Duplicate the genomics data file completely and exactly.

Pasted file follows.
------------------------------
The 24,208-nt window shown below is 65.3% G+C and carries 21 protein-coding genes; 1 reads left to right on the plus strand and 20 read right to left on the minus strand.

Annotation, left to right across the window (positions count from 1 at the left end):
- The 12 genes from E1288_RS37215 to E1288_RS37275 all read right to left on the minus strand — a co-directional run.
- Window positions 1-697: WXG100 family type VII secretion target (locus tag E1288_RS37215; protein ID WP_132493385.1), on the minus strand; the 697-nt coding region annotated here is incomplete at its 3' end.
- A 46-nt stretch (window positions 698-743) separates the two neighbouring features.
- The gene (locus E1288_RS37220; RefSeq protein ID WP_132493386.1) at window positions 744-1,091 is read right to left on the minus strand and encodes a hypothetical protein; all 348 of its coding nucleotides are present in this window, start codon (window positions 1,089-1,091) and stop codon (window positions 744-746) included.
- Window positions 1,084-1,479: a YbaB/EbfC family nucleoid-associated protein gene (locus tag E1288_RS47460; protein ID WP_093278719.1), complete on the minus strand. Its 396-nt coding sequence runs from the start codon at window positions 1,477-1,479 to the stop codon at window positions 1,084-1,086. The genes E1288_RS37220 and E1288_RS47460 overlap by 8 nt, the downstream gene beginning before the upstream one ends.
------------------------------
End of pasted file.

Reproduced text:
The 24,208-nt window shown below is 65.3% G+C and carries 21 protein-coding genes; 1 reads left to right on the plus strand and 20 read right to left on the minus strand.

Annotation, left to right across the window (positions count from 1 at the left end):
- The 12 genes from E1288_RS37215 to E1288_RS37275 all read right to left on the minus strand — a co-directional run.
- Window positions 1-697: WXG100 family type VII secretion target (locus tag E1288_RS37215; protein ID WP_132493385.1), on the minus strand; the 697-nt coding region annotated here is incomplete at its 3' end.
- A 46-nt stretch (window positions 698-743) separates the two neighbouring features.
- The gene (locus E1288_RS37220; RefSeq protein ID WP_132493386.1) at window positions 744-1,091 is read right to left on the minus strand and encodes a hypothetical protein; all 348 of its coding nucleotides are present in this window, start codon (window positions 1,089-1,091) and stop codon (window positions 744-746) included.
- Window positions 1,084-1,479: a YbaB/EbfC family nucleoid-associated protein gene (locus tag E1288_RS47460; protein ID WP_093278719.1), complete on the minus strand. Its 396-nt coding sequence runs from the start codon at window positions 1,477-1,479 to the stop codon at window positions 1,084-1,086. The genes E1288_RS37220 and E1288_RS47460 overlap by 8 nt, the downstream gene beginning before the upstream one ends.